If you head into your viewing of Farewell Waltz without any context, you’ll have an enjoyable experience, it’s just the history behind the story – which I’ll come back to – gives it an even deeper meaning, which isn’t entirely displayed within the short itself. Nevertheless, this doesn’t take away from a solidly made short indie film, with two strong leads and an important story in its own right.
Written and Directed by Kaine Levy, the film begins on September 3rd, 1939, we’re introduced to Charles (Daniel Davids), a black farmworker who’s rubbing down a horse in the hot heat of a Hertfordshire day. After resting for a moment, he sees young white woman Rose (Isobel Wood) in the distance and she sees him, whether they already have met up before is unknown but there’s a clear connection through the ether, and an essence of love at first-sight.
Farewell Waltz is, in principle, a silent movie as the two lead characters never physically speak to each other, each thought is discussed with either looks or off-in-the-distance reflection, especially from Daniel Davids’ Charles. He’s the key lead here and their race is also an important factor, as she’s clearly wealthy and he works on the farm, especially in era that was still problematical with race and interracial relationships. It already feels like… their love will never be.
During their initial meeting, there’s a minor overuse of an emotive orchestral piece accompanying the onscreen story. While it’s impressively performed by the Budapest Art Orchestra, it’s consuming for the moment, especially when you consider we’ve just met the pair and seen their connection. The music doesn’t need to push that yet, and a more subtle motif here would be more subtle and suggest the literal closer connection later. There’s also an important absence of context with Farewell Waltz because when you know what it’s influence by, which is only present in the press release, you see the wider picture.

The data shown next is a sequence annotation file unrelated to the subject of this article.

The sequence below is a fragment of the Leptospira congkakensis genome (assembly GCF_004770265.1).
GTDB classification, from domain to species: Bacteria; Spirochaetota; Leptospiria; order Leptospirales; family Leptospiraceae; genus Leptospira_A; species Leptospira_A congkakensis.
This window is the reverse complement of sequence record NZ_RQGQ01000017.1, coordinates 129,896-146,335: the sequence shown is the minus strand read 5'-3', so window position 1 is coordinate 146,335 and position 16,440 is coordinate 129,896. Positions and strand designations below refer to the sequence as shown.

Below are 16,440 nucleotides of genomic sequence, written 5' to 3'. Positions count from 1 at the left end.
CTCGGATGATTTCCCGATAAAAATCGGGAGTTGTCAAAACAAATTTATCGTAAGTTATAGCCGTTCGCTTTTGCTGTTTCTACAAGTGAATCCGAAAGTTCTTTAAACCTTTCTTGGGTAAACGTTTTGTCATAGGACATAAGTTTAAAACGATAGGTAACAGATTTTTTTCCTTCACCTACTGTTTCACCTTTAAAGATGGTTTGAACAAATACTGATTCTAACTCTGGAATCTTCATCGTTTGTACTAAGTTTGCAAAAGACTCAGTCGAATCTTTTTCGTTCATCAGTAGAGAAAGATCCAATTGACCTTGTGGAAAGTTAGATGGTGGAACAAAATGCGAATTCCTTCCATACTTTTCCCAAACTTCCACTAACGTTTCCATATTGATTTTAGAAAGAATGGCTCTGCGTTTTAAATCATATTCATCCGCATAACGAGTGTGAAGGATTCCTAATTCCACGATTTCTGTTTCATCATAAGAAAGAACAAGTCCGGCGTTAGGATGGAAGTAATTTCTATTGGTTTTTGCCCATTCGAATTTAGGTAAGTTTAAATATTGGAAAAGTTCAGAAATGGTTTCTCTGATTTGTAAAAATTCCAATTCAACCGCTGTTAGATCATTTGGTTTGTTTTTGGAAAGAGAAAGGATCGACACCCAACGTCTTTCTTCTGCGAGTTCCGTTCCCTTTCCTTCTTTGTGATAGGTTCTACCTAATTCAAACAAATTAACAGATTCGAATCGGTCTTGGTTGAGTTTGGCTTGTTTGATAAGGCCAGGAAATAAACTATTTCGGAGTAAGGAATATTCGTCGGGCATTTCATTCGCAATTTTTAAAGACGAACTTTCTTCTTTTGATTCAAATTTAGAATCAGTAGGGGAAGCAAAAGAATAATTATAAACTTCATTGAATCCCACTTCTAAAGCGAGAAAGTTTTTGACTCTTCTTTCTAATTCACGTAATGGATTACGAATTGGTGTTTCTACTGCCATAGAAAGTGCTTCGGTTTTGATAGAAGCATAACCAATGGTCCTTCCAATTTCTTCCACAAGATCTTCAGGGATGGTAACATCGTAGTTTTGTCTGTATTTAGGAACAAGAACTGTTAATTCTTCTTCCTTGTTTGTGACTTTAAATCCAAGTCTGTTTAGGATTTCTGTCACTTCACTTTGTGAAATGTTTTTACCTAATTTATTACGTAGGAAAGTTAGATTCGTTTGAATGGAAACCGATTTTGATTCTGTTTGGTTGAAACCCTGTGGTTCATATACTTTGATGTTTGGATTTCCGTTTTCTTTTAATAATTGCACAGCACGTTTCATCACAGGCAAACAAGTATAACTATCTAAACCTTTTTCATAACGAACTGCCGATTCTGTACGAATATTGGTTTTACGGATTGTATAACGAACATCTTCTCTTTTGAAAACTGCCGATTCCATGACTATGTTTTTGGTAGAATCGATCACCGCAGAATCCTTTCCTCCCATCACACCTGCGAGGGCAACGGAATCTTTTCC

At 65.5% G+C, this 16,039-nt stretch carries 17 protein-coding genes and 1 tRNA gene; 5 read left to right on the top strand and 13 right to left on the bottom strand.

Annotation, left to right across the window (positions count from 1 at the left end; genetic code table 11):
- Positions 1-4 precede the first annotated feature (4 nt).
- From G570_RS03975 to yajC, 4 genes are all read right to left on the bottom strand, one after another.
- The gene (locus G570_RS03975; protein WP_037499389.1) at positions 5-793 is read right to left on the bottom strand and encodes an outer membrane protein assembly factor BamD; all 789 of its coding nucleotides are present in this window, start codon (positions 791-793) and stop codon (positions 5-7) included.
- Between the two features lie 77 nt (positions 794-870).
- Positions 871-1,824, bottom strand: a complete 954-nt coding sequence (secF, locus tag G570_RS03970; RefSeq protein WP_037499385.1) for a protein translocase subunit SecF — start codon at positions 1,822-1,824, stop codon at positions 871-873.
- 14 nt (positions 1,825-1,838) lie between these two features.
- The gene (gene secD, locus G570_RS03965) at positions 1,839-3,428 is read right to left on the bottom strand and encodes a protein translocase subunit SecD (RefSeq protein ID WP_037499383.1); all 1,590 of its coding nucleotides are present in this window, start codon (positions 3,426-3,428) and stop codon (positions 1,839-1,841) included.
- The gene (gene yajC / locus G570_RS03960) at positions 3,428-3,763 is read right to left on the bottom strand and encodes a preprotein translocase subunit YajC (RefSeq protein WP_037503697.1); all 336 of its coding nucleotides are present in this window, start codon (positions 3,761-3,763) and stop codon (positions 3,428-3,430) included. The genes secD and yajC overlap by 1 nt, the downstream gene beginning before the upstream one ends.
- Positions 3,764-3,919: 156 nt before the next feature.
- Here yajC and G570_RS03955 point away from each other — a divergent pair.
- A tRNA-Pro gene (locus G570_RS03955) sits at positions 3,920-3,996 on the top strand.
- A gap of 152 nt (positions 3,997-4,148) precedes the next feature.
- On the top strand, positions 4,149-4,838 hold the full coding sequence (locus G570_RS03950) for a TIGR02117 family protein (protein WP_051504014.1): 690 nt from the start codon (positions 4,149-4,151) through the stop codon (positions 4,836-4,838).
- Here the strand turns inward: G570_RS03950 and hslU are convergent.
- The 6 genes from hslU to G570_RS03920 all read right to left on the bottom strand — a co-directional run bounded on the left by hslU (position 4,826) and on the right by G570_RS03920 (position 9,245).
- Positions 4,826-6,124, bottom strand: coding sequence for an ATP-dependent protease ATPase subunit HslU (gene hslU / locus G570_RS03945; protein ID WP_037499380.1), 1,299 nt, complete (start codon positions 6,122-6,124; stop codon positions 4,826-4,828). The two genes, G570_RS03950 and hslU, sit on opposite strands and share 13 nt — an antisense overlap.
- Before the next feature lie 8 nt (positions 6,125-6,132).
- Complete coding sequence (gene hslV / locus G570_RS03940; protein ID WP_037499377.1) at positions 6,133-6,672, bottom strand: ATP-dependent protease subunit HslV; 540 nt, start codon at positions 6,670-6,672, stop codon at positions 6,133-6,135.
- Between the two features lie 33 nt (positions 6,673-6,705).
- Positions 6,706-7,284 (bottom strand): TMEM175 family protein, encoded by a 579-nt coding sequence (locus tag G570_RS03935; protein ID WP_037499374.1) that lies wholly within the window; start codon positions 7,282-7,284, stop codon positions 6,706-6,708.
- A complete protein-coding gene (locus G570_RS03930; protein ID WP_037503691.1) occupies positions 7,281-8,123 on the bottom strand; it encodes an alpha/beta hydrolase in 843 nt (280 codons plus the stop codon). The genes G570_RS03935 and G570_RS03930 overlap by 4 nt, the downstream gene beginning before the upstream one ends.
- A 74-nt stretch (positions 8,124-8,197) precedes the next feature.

Lead character Charles is inspired by Walter Tull, the first black officer during WW1 in the British Army, but this was a time when it was still illegal for black men to be a higher position of power than white men, and so Tull in himself is a genuine pioneer of equality. Accordingly to Levy, he never received any recognition because of the law at the time, so posthumously, you can see why this is an important subject, I just wish this was part of the short film as well, even with a slight intro/out on screen.
That being said, I do think the characters are strong and I empathised with them both, but the focus is mainly on Charles, and Davids has a captivating screen presence. You witness his development, putting us in the picture of who they are to each other, and what they will (or won’t) become. This is a basic love story, with the spirit of The Notebook, but with the context, it’s an even wider story of lost love and of an important individual.
Farewell Waltz has a lot of intrigue going for it, plus it’s beautifully shot by Natalja Safronova, and as this is Levy’s second short film – and of a different genre from the first – he’s already building a varied portfolio with curious ideas and a keen eye for authentic and honest cinematography.